Why Mil Familias

Background

Diabetes is a major public health crisis affecting more than 400 million people worldwide.1

Unfortunately, the burden of diabetes is even worse for Latino families – and no one fully understands why.

Latino families of Mexican heritage are facing diabetes at rates twice as high than the national average – 9% (white) vs 18% (Mexican Latino). 2

Latino families also have much higher rates of diabetes-related complications3 and are more likely than non-Latino whites to be hospitalized for uncontrolled diabetes.4

Sansum Diabetes Research Institute has highlighted that the communities facing the highest burden of diabetes are rarely participants in new medical research and innovation.

Thankfully, as technology and research advance, we have an opportunity to reverse the upward trend of diabetes for Latino families. This journey began by asking questions:

Is this excess burden due to a combination of factors beyond biological risk?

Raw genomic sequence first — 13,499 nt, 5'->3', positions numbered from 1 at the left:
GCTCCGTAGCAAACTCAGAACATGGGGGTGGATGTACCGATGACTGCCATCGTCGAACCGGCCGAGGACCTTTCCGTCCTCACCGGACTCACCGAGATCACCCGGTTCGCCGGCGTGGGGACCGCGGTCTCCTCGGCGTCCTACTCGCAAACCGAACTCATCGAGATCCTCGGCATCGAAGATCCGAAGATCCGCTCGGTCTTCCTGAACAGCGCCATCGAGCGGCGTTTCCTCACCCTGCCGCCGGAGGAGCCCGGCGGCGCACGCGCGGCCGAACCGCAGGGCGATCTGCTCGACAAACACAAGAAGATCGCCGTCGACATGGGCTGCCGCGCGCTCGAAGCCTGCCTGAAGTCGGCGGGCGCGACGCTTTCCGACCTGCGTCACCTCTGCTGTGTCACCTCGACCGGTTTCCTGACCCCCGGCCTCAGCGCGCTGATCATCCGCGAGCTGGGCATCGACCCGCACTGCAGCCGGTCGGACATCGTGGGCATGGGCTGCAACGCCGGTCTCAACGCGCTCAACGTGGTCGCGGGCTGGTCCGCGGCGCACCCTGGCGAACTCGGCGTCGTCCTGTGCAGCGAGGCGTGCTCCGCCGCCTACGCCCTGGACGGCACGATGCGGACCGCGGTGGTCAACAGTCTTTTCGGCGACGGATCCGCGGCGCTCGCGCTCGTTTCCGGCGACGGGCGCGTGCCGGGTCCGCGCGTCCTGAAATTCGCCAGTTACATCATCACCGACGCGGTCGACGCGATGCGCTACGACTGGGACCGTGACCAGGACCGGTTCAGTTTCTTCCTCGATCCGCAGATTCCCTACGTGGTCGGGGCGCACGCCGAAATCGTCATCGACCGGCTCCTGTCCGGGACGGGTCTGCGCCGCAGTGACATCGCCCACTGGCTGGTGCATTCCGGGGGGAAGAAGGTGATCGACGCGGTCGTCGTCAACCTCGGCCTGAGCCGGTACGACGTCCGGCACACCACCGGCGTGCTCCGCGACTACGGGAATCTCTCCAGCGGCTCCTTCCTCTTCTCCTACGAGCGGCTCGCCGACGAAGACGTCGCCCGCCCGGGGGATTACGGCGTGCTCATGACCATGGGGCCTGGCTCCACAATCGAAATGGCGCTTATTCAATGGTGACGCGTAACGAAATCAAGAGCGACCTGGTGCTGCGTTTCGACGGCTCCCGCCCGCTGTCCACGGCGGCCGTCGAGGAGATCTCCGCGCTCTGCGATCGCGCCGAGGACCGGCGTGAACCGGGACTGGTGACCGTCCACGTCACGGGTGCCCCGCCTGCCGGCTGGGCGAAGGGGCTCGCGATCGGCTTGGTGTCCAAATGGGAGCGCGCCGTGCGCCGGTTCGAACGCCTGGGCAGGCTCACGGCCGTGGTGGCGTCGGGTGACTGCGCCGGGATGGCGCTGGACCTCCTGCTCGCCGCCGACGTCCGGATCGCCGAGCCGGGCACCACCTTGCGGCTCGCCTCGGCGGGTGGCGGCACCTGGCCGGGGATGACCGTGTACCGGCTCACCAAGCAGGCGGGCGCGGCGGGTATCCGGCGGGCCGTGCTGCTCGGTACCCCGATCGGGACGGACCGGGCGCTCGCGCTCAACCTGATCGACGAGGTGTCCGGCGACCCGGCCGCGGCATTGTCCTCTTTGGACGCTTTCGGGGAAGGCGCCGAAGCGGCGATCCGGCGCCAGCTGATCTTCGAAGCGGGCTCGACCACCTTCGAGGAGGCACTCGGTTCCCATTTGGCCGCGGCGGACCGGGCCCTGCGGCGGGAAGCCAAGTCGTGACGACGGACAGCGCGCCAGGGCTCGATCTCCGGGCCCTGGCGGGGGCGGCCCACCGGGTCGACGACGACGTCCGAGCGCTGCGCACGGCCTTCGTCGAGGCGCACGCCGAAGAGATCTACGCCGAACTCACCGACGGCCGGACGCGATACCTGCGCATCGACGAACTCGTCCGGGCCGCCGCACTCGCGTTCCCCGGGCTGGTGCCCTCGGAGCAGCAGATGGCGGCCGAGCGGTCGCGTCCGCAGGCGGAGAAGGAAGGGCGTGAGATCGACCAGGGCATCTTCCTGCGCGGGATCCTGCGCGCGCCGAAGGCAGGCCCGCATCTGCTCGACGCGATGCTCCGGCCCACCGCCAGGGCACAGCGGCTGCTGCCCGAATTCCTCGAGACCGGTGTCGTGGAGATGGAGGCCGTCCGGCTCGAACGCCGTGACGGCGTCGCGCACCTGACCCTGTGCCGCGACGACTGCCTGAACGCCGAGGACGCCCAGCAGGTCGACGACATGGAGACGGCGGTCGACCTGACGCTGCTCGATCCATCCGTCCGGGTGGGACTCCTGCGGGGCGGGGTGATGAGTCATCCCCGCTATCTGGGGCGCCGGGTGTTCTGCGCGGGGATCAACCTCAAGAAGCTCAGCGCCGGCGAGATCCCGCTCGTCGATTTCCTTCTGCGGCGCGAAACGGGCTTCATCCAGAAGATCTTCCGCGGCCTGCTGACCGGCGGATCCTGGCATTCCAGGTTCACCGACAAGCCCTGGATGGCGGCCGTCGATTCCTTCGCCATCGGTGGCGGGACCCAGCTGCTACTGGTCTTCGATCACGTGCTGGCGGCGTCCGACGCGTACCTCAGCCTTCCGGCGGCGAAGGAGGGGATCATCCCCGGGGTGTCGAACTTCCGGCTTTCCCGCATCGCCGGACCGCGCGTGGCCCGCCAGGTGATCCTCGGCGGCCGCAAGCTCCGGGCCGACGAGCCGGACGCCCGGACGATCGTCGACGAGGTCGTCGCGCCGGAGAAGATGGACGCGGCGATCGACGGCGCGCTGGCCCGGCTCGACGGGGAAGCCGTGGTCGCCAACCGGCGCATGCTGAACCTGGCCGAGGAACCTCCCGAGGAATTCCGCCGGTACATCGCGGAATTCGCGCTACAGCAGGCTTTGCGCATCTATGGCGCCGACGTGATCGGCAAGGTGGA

How do biology, behavior, and environment – things like pollution, transportation, sleep, and food security – affect disease among Latino families?

How can Latino families themselves engage with healthcare providers and researchers to solve this problem?

Mil Familias is a ten-year initiative led by the Sansum Diabetes Research Institute to answer these questions and many more.

If we can understand the complexities of diabetes among Latino families, we will have unique opportunities for new collaborative ways to improve health and prevent disease for the benefit of everyone living in the Central Coast and beyond.

1. Bommer C, Heesemann E, Sagalova V, Manne-Goehler J, Atun R, Bärnighausen T, Vollmer S. 2017. The Global Economic Burden of Diabetes in Adults Aged 20–79 Years: a Cost-of-Illness Study. The Lancet Diabetes & Endocrinology. 5(6):423 – 430.
2. National Center for Health Statistics, Health, United States, 2016: With Chartbook on Long-term Trends in Health. Hyattsville, MD. 2017. CDC https://www.cdc.gov/nchs/data/hus/hus16.pdf.
3. Jiang HJ, Andrews R, Stryer, D, Friedman B. 2005. Racial/Ethnic Disparities in Potentially Preventable Readmissions: The Case of Diabetes. American Journal of Public Health. 95(9): 1561-1567. Retrieved 03 June 2017 from https://www.ncbi.nlm.nih.gov/pmc/articles/PMC1449398/.
4. Mozaffarian D, et al; on behalf of the American Heart Association Statistics Committee and Stroke Statistics Subcommittee. 2016. Heart Disease and Stroke Statistics-2016 Update: A Report from the American Heart Association. Circulation, 133. Retrieved 03 June 2017 from http://circ.ahajournals.org/content/early/2015/12/16/CIR.0000000000000350.